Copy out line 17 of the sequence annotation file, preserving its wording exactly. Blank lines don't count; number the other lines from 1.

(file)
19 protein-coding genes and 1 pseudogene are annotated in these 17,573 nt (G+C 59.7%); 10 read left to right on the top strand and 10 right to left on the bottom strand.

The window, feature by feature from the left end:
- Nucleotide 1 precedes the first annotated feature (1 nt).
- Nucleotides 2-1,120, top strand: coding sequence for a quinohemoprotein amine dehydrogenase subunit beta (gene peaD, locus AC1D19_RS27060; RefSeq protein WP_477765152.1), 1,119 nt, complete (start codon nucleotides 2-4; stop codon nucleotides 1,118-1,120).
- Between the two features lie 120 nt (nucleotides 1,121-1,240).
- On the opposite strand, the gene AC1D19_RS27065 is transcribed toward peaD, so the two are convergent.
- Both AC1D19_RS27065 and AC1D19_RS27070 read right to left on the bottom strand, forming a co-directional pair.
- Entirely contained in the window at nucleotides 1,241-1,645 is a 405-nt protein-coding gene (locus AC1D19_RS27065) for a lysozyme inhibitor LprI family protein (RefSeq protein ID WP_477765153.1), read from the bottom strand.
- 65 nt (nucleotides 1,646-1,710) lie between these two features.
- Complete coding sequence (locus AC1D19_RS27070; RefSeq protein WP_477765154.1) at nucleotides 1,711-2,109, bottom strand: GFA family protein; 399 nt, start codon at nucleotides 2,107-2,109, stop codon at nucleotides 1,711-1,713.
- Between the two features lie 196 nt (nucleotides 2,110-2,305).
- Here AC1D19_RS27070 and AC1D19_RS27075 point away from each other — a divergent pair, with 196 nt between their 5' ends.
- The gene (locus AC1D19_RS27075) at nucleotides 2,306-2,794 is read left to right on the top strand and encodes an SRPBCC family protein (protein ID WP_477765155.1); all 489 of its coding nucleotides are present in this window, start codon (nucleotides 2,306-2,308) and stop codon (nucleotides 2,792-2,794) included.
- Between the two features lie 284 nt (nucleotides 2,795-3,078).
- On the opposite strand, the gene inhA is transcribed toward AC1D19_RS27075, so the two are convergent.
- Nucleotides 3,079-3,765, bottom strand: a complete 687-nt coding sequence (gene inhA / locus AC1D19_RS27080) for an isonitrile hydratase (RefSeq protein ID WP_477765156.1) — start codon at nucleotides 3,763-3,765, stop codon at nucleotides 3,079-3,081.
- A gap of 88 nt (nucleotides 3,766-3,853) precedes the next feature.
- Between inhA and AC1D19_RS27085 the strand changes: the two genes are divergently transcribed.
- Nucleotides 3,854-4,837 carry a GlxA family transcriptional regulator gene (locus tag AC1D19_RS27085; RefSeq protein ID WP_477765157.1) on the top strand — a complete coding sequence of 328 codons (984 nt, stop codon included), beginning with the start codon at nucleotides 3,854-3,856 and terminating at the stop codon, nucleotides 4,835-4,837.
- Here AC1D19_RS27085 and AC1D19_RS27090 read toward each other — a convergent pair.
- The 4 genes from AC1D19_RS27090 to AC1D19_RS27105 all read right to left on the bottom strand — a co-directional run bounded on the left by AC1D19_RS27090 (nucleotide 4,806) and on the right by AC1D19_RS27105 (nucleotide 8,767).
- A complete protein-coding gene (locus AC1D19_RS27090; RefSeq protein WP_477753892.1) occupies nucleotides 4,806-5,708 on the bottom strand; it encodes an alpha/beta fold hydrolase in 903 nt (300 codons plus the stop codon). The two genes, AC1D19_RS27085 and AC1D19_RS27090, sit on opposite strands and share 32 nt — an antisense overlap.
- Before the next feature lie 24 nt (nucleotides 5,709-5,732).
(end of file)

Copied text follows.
- A gap of 88 nt (nucleotides 3,766-3,853) precedes the next feature.